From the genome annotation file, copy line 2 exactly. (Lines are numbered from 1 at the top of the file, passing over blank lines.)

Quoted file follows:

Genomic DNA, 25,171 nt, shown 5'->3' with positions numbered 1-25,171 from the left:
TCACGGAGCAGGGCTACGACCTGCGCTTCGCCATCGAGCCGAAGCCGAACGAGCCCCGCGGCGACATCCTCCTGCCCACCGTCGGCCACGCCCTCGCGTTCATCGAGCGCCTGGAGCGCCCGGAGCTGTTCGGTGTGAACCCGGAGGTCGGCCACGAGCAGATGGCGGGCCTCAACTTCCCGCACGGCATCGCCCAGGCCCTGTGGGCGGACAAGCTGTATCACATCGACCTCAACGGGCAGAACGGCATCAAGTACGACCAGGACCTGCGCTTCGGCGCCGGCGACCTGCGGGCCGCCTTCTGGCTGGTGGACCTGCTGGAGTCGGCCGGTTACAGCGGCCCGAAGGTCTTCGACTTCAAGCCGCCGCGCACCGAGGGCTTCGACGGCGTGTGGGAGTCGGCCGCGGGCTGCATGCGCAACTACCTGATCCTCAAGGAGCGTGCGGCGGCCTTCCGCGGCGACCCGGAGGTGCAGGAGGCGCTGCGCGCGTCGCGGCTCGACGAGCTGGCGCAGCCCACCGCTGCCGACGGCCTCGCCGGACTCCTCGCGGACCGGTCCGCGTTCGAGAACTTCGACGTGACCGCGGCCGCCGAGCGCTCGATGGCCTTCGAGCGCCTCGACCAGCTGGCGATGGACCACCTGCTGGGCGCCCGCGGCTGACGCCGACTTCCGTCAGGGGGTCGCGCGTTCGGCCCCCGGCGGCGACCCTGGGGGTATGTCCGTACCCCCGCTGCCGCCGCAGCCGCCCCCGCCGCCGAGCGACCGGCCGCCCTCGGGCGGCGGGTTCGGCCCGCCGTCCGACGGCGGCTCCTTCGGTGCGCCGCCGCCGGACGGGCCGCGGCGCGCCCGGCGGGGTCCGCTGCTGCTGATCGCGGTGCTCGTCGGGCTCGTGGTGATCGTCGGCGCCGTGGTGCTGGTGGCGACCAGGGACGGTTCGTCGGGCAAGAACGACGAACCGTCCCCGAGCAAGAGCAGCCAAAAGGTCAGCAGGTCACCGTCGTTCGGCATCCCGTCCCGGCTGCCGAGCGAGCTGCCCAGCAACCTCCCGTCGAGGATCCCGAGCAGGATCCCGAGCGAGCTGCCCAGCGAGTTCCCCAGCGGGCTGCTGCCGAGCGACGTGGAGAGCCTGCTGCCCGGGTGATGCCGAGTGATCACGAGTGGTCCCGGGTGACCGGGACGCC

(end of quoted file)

TCACGGAGCAGGGCTACGACCTGCGCTTCGCCATCGAGCCGAAGCCGAACGAGCCCCGCGGCGACATCCTCCTGCCCACCGTCGGCCACGCCCTCGCGTTCATCGAGCGCCTGGAGCGCCCGGAGCTGTTCGGTGTGAACCCGGAGGTCGGCCACGAGCAGATGGCGGGCCTCAACTTCCCGCACGGCATCGCCCAGGCCCTGTGGGCGGACAAGCTGTATCACATCGACCTCAACGGGCAGAACGGCATCAAGTACGACCAGGACCTGCGCTTCGGCGCCGGCGACCTGCGGGCCGCCTTCTGGCTGGTGGACCTGCTGGAGTCGGCCGGTTACAGCGGCCCGAAGGTCTTCGACTTCAAGCCGCCGCGCACCGAGGGCTTCGACGGCGTGTGGGAGTCGGCCGCGGGCTGCATGCGCAACTACCTGATCCTCAAGGAGCGTGCGGCGGCCTTCCGCGGCGACCCGGAGGTGCAGGAGGCGCTGCGCGCGTCGCGGCTCGACGAGCTGGCGCAGCCCACCGCTGCCGACGGCCTCGCCGGACTCCTCGCGGACCGGTCCGCGTTCGAGAACTTCGACGTGACCGCGGCCGCCGAGCGCTCGATGGCCTTCGAGCGCCTCGACCAGCTGGCGATGGACCACCTGCTGGGCGCCCGCGGCTGACGCCGACTTCCGTCAGGGGGTCGCGCGTTCGGCCCCCGGCGGCGACCCTGGGGGTATGTCCGTACCCCCGCTGCCGCCGCAGCCGCCCCCGCCGCCGAGCGACCGGCCGCCCTCGGGCGGCGGGTTCGGCCCGCCGTCCGACGGCGGCTCCTTCGGTGCGCCGCCGCCGGACGGGCCGCGGCGCGCCCGGCGGGGTCCGCTGCTGCTGATCGCGGTGCTCGTCGGGCTCGTGGTGATCGTCGGCGCCGTGGTGCTGGTGGCGACCAGGGACGGTTCGTCGGGCAAGAACGACGAACCGTCCCCGAGCAAGAGCAGCCAAAAGGTCAGCAGGTCACCGTCGTTCGGCATCCCGTCCCGGCTGCCGAGCGAGCTGCCCAGCAACCTCCCGTCGAGGATCCCGAGCAGGATCCCGAGCGAGCTGCCCAGCGAGTTCCCCAGCGGGCTGCTGCCGAGCGACGTGGAGAGCCTGCTGCCCGGGTGATGCCGAGTGATCACGAGTGGTCCCGGGTGACCGGGACGCC